Of course, we would like to have this thing produced by non-interactive tooling.

How am I doing?

Right now, we are playing around with spectrogram generation using aubio , which is a C library with Python bindings in turn based on NumPy. The generated spectrogram will get visualized by matplotlib using different colormap normalizations. See below for the first results. We will share the code by putting it into the audiohealth sources and will be happy if someone with more signal processing know how and NumPy experience would get hands-on with it to improve visualization and maybe dive into analysis.

It would be cool if we could detect the piping and quacking patterns automatically, right?

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Yes, the harmonics became very clearly visible after playing around with the spectrogram settings. We will deliver other spectrograms just limited to the Hz frequency range. Maybe weef can enlighten us more about the acoustic background or give further guidelines about how to tackle the problem of getting hold of the origin sound produced by the queen. Added per commit 7f0df5d5. Have fun!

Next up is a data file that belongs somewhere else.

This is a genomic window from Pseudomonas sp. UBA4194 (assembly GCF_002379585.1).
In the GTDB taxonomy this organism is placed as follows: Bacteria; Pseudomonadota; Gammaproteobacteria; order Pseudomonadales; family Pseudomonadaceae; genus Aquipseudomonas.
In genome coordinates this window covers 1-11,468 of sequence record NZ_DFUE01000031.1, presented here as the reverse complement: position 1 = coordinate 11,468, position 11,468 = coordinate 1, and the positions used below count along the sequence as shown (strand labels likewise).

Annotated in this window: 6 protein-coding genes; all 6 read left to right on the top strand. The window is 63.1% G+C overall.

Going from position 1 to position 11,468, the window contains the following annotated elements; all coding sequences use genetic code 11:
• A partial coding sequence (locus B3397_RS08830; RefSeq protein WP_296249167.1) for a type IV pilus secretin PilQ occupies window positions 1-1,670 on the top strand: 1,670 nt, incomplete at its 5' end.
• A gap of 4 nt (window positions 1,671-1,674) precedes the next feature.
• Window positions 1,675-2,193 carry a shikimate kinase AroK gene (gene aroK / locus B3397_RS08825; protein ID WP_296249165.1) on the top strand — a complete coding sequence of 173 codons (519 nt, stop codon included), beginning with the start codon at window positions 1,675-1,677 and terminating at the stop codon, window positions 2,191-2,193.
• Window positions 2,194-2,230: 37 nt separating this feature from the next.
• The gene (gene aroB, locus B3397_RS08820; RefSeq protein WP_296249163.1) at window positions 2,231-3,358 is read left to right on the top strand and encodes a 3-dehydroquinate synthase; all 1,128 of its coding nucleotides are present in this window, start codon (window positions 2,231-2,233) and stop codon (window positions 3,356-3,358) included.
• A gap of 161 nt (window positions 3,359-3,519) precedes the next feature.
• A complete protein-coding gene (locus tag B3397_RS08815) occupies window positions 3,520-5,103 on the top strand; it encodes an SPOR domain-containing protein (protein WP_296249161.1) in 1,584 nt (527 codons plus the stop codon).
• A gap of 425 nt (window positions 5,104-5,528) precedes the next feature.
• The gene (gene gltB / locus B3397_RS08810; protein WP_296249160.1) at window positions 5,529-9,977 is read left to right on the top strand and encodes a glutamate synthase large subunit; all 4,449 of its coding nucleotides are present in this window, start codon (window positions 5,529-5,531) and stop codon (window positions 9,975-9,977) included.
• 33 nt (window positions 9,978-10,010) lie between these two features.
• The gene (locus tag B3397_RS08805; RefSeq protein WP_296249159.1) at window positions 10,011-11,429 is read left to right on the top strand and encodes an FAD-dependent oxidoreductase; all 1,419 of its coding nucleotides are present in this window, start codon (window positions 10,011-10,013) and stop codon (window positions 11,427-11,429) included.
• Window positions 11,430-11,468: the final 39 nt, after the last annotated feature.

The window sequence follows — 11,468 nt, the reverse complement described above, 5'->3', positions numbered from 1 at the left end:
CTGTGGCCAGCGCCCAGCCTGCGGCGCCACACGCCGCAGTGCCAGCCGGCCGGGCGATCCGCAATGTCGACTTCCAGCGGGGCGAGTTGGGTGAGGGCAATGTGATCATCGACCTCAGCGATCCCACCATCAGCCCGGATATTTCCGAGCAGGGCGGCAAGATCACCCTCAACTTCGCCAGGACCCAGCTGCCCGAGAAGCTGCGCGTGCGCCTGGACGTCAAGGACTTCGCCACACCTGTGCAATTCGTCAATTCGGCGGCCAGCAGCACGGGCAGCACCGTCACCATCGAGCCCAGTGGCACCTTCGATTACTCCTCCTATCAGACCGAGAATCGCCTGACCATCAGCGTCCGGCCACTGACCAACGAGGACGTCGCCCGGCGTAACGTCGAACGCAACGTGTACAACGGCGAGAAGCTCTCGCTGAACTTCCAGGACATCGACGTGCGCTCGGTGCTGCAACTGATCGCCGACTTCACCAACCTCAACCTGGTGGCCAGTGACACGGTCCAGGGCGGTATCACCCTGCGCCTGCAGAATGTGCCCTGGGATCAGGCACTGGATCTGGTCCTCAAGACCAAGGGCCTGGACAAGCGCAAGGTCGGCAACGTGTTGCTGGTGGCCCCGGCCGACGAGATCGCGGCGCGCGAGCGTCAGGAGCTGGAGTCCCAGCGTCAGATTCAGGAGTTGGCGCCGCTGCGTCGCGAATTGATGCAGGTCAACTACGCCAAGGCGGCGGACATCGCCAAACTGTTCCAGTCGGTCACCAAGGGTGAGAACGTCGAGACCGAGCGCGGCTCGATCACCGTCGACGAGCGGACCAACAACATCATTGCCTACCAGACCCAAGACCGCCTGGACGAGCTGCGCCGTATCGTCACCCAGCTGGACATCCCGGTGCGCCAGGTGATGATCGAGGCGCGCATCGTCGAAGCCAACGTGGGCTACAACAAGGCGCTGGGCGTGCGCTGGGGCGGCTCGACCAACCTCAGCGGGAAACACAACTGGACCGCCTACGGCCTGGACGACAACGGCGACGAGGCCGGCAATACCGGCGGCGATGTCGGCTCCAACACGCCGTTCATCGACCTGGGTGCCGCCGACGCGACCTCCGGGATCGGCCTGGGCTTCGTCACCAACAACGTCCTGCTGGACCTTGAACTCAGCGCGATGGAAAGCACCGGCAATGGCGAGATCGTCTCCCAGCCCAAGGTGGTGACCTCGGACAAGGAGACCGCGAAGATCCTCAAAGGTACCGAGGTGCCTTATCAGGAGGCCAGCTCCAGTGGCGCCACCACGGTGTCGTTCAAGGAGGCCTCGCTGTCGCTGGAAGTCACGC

Queen & Commander (A Hive Queen Novel Book 1) Queen & Commander (A Hive Queen Novel Book 1)
Queen & Commander (A Hive Queen Novel Book 1) Queen & Commander (A Hive Queen Novel Book 1)
Queen & Commander (A Hive Queen Novel Book 1) Queen & Commander (A Hive Queen Novel Book 1)
Queen & Commander (A Hive Queen Novel Book 1) Queen & Commander (A Hive Queen Novel Book 1)
Queen & Commander (A Hive Queen Novel Book 1) Queen & Commander (A Hive Queen Novel Book 1)
Queen & Commander (A Hive Queen Novel Book 1) Queen & Commander (A Hive Queen Novel Book 1)
Queen & Commander (A Hive Queen Novel Book 1) Queen & Commander (A Hive Queen Novel Book 1)